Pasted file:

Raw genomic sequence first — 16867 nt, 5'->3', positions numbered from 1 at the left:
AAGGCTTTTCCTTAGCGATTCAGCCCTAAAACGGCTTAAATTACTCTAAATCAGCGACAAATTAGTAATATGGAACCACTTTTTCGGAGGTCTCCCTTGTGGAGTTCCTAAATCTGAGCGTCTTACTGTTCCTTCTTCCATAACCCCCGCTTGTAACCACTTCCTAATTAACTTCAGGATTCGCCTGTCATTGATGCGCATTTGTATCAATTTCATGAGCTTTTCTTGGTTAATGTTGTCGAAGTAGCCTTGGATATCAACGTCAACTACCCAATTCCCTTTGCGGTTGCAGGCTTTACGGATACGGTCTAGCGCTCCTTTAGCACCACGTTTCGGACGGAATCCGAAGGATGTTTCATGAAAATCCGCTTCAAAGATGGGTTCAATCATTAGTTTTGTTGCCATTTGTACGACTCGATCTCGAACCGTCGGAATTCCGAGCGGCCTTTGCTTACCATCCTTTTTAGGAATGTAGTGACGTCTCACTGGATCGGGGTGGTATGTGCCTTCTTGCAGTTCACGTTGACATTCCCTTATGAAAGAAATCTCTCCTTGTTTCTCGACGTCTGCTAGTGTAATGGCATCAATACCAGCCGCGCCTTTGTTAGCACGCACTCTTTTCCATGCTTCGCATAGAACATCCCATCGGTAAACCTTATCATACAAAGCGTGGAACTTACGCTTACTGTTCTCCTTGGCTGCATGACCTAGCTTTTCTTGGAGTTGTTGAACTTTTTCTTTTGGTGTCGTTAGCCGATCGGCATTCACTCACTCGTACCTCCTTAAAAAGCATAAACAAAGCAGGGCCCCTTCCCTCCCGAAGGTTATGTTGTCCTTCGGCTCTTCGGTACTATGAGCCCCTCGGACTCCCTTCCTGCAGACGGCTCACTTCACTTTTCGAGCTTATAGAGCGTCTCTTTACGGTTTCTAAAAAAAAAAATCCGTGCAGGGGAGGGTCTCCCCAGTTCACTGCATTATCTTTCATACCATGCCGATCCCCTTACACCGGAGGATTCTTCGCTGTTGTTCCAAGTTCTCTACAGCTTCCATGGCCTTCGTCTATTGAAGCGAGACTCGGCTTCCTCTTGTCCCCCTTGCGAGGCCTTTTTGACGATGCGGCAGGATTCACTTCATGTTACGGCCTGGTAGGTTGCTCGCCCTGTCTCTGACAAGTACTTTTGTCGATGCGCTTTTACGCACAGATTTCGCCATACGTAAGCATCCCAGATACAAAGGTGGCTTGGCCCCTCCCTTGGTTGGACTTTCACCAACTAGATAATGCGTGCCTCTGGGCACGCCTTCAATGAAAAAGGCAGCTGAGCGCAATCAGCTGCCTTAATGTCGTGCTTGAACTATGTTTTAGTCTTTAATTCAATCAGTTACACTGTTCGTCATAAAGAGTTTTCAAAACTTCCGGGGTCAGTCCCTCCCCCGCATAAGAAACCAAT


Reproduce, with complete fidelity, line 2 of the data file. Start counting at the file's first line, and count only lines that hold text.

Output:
AAGGCTTTTCCTTAGCGATTCAGCCCTAAAACGGCTTAAATTACTCTAAATCAGCGACAAATTAGTAATATGGAACCACTTTTTCGGAGGTCTCCCTTGTGGAGTTCCTAAATCTGAGCGTCTTACTGTTCCTTCTTCCATAACCCCCGCTTGTAACCACTTCCTAATTAACTTCAGGATTCGCCTGTCATTGATGCGCATTTGTATCAATTTCATGAGCTTTTCTTGGTTAATGTTGTCGAAGTAGCCTTGGATATCAACGTCAACTACCCAATTCCCTTTGCGGTTGCAGGCTTTACGGATACGGTCTAGCGCTCCTTTAGCACCACGTTTCGGACGGAATCCGAAGGATGTTTCATGAAAATCCGCTTCAAAGATGGGTTCAATCATTAGTTTTGTTGCCATTTGTACGACTCGATCTCGAACCGTCGGAATTCCGAGCGGCCTTTGCTTACCATCCTTTTTAGGAATGTAGTGACGTCTCACTGGATCGGGGTGGTATGTGCCTTCTTGCAGTTCACGTTGACATTCCCTTATGAAAGAAATCTCTCCTTGTTTCTCGACGTCTGCTAGTGTAATGGCATCAATACCAGCCGCGCCTTTGTTAGCACGCACTCTTTTCCATGCTTCGCATAGAACATCCCATCGGTAAACCTTATCATACAAAGCGTGGAACTTACGCTTACTGTTCTCCTTGGCTGCATGACCTAGCTTTTCTTGGAGTTGTTGAACTTTTTCTTTTGGTGTCGTTAGCCGATCGGCATTCACTCACTCGTACCTCCTTAAAAAGCATAAACAAAGCAGGGCCCCTTCCCTCCCGAAGGTTATGTTGTCCTTCGGCTCTTCGGTACTATGAGCCCCTCGGACTCCCTTCCTGCAGACGGCTCACTTCACTTTTCGAGCTTATAGAGCGTCTCTTTACGGTTTCTAAAAAAAAAAATCCGTGCAGGGGAGGGTCTCCCCAGTTCACTGCATTATCTTTCATACCATGCCGATCCCCTTACACCGGAGGATTCTTCGCTGTTGTTCCAAGTTCTCTACAGCTTCCATGGCCTTCGTCTATTGAAGCGAGACTCGGCTTCCTCTTGTCCCCCTTGCGAGGCCTTTTTGACGATGCGGCAGGATTCACTTCATGTTACGGCCTGGTAGGTTGCTCGCCCTGTCTCTGACAAGTACTTTTGTCGATGCGCTTTTACGCACAGATTTCGCCATACGTAAGCATCCCAGATACAAAGGTGGCTTGGCCCCTCCCTTGGTTGGACTTTCACCAACTAGATAATGCGTGCCTCTGGGCACGCCTTCAATGAAAAAGGCAGCTGAGCGCAATCAGCTGCCTTAATGTCGTGCTTGAACTATGTTTTAGTCTTTAATTCAATCAGTTACACTGTTCGTCATAAAGAGTTTTCAAAACTTCCGGGGTCAGTCCCTCCCCCGCATAAGAAACCAAT